Thursday, Feb. 4 is World Cancer Day, an initiative by the Union for International Cancer Control (UICC) to raise awareness about cancer and entice people and government organizations alike to take action against it.
“On this World Cancer Day, we are proud to join people across the globe in raising public understanding of cancer and the importance of cancer research to conquering cancer and improving public health,” said Margaret Foti, PhD, MD (hc), chief executive officer of the American Association for Cancer Research (AACR), in her statement on World Cancer Day. The AACR is an active member of the UICC, which unites the world’s major cancer societies, ministries of health, research institutes, and patient groups.
A recent report on global trends in cancer, published in December in Cancer Epidemiology, Biomarkers & Prevention, a journal of the AACR, offered an interesting window into the way cancer affects various global populations.
The study’s lead author, Lindsey A. Torre, MSPH, an epidemiologist with the American Cancer Society, said that in general, the study showed cancer incidence rates continue to be the highest in many high-income countries (HICs). While the death rates are declining in HICs, they are increasing in low- and middle-income countries (LMICs). HICs are benefiting from better screening and detection efforts, as well as a reduction in smoking. However, LMICs are suffering as their populations adopt risk factors that were once more typical of HICs, such as smoking, gaining excess weight, and being less physically active, Torre explained in a press release.
Torre and colleagues analyzed cancer incidence and mortality data from 50 countries representing various regions of the world, using the International Agency for Research on Cancer (IARC) CancerMondial database, which includes incidence data from Cancer Incidence in Five Continents, a collaboration between the IARC and the International Association of Cancer Registries, and mortality data from the WHO Cancer Mortality database.
Here’s a look at some other intriguing parts of the report, titled “Global Cancer Rates and Trends – an Update:”
- Gender differences. Among women, breast cancer is the leading cause of cancer-related death worldwide. Breast and cervical cancers are the most common cancers in most countries, while lung, liver, and thyroid cancers are also commonly diagnosed in Asia. Among men, cancer takes a more diverse profile: Prostate cancer is the most frequently diagnosed cancer in 87 countries, and lung cancer is the most commonly diagnosed cancer in Eastern Europe. In Africa and Asia, the leading cancers are colorectal, liver, esophageal, stomach, lip, and oral cancers, Kaposi sarcoma, leukemia, and non-Hodgkin lymphoma.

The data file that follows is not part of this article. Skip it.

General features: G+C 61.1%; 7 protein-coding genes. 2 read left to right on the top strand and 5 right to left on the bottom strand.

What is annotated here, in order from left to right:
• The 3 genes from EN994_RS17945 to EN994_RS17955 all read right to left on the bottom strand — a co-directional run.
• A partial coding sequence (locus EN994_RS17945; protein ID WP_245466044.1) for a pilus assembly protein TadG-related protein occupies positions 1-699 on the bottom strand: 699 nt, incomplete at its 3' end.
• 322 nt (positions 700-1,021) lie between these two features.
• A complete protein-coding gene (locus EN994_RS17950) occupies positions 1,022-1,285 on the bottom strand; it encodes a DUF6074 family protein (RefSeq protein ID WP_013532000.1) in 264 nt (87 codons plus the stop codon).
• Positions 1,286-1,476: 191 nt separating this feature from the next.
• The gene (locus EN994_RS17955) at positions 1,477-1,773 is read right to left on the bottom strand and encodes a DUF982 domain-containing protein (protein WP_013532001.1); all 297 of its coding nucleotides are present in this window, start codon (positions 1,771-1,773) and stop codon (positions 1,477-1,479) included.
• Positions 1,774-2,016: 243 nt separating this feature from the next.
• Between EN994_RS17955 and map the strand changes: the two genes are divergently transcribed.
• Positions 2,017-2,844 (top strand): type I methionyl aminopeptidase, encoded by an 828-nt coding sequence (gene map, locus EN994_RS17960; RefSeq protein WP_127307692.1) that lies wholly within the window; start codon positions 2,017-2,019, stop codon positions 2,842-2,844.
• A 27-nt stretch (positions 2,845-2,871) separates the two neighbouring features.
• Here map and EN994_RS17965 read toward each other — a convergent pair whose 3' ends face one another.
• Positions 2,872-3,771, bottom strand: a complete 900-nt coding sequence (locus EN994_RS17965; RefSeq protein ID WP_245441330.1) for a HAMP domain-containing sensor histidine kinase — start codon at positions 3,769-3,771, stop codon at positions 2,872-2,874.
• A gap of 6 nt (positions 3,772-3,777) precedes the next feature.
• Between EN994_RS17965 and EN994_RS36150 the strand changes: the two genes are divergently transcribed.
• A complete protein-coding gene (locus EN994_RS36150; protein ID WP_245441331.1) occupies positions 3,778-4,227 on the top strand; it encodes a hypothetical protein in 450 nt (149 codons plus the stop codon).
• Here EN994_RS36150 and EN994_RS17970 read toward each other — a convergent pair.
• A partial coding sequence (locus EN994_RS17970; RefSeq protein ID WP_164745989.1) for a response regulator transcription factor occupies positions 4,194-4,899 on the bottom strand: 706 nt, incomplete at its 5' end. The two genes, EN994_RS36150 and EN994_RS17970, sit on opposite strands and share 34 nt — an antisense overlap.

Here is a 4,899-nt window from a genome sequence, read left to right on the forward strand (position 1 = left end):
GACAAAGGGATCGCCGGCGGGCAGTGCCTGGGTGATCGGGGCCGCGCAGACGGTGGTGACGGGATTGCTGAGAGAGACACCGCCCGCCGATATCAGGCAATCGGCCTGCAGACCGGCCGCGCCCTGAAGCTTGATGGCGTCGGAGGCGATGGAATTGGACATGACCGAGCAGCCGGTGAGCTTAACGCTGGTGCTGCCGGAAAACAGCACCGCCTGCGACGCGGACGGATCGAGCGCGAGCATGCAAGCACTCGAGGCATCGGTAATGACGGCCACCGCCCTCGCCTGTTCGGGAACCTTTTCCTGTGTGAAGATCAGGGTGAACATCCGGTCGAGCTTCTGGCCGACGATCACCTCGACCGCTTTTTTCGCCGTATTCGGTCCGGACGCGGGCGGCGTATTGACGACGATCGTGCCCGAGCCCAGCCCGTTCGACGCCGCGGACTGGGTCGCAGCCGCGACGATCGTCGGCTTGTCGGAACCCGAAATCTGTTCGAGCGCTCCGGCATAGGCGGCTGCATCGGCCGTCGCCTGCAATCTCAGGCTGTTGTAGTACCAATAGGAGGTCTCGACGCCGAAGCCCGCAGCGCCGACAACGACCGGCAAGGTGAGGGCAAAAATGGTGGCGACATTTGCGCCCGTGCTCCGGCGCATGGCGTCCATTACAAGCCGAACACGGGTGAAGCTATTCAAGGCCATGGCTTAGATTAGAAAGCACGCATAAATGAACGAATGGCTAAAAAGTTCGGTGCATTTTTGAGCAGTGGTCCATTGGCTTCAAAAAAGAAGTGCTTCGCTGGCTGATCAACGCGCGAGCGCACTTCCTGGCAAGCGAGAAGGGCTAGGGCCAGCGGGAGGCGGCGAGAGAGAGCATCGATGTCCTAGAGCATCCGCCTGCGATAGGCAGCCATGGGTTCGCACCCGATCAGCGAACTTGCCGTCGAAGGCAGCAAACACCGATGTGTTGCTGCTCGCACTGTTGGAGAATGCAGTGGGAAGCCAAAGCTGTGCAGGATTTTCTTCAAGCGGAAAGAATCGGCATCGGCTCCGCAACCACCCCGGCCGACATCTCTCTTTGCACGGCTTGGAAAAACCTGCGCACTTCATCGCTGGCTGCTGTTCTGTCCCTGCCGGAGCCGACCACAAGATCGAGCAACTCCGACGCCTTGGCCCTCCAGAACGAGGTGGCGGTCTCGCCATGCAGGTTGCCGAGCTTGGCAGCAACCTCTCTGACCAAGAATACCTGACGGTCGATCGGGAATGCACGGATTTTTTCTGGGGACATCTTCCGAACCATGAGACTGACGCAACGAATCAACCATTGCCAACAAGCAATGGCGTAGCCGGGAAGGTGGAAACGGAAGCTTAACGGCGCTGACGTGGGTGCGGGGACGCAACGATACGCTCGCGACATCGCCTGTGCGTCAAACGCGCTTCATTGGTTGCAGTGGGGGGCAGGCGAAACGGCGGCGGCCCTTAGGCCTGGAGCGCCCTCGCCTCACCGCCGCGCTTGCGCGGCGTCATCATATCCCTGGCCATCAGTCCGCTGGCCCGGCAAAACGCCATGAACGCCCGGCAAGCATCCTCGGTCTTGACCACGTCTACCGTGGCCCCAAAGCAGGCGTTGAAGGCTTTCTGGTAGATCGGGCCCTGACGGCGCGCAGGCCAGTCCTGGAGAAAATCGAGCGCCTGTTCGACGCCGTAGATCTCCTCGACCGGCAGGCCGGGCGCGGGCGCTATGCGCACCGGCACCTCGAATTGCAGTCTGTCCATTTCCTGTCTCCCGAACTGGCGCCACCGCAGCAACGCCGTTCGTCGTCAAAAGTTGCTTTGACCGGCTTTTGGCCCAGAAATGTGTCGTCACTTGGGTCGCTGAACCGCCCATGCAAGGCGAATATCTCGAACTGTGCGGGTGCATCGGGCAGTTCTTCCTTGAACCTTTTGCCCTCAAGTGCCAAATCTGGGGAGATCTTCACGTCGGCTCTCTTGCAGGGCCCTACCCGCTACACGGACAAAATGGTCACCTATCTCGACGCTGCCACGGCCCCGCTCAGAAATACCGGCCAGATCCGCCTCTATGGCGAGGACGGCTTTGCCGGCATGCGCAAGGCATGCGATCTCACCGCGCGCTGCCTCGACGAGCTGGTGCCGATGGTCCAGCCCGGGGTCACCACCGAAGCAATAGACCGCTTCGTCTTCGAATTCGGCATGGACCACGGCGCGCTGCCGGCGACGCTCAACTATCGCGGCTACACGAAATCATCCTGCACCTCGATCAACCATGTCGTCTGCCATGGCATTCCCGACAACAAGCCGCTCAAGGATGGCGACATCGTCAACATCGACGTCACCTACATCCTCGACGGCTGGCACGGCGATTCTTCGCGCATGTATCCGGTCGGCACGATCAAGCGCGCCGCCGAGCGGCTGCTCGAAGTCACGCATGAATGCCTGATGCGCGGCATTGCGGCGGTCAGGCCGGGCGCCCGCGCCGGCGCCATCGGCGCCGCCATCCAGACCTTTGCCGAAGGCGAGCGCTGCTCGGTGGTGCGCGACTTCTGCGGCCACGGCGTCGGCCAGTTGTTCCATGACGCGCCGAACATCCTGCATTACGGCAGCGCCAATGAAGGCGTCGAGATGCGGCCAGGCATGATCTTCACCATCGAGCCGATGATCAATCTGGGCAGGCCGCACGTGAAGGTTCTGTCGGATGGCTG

- The outliers. In a few cases, countries posted unusually high rates of certain cancers, sometimes creating a puzzle for researchers. For example, the area from northern Iran through the Central Asian republics to north-central China forms what researchers call the “esophageal cancer belt.” In these countries tobacco and alcohol use (both risk factors) are low, but the report suggested that poor nutrition and the consumption of beverages at very high temperatures could play a role.
- Liver cancer is unusually common in Asia – the report noted that about 50 percent of the world’s liver cancer cases and deaths occur in China alone. Hepatitis is one cause, but there are some unusual environmental factors as well. The study cited aflatoxin, a toxin produced by a fungus that can infest stores grains, peanuts, soybeans, and corn; and infection with liver flukes, a parasite that is most commonly found in Thailand.
- How smoking patterns affect lung cancer. Smoking produces a ripple effect in lung cancer – incidence and mortality rise as smoking takes hold, then decrease after smoking becomes less common. But there’s a time delay. “Lung cancer-related deaths appear in large numbers about two to three decades after the widespread uptake of smoking,” the report noted. “Among males, lung cancer mortality rates have peaked and are now decreasing in many HICs, reflecting the uptake and subsequent decline in male smoking prevalence.” Torre said that in most cultures, men take up smoking first, and women begin a few years later. Similarly, men quit first. As a result, smoking and cancer trends are several years delayed for women. The authors note that in some LMICs such as Africa and parts of Asia, where tobacco is not prevalent yet, “lung cancer mortality has not begun to rise, and could be arrested through swift application of tobacco control measures.”
The AACR has increased its international initiatives in recent years, reflecting the global diversity of our members, who reside in 104 countries. The AACR opened an office in Shanghai in 2014 and one in Toronto in 2015. In the next five years, the AACR plans to hold educational workshops in China and Latin America, and will fund international training and exchange programs.
“It is only by fostering global sharing of ideas and data that we can bring innovative interventions and proven treatments to people around the world,” Foti said in her statement on World Cancer Day.
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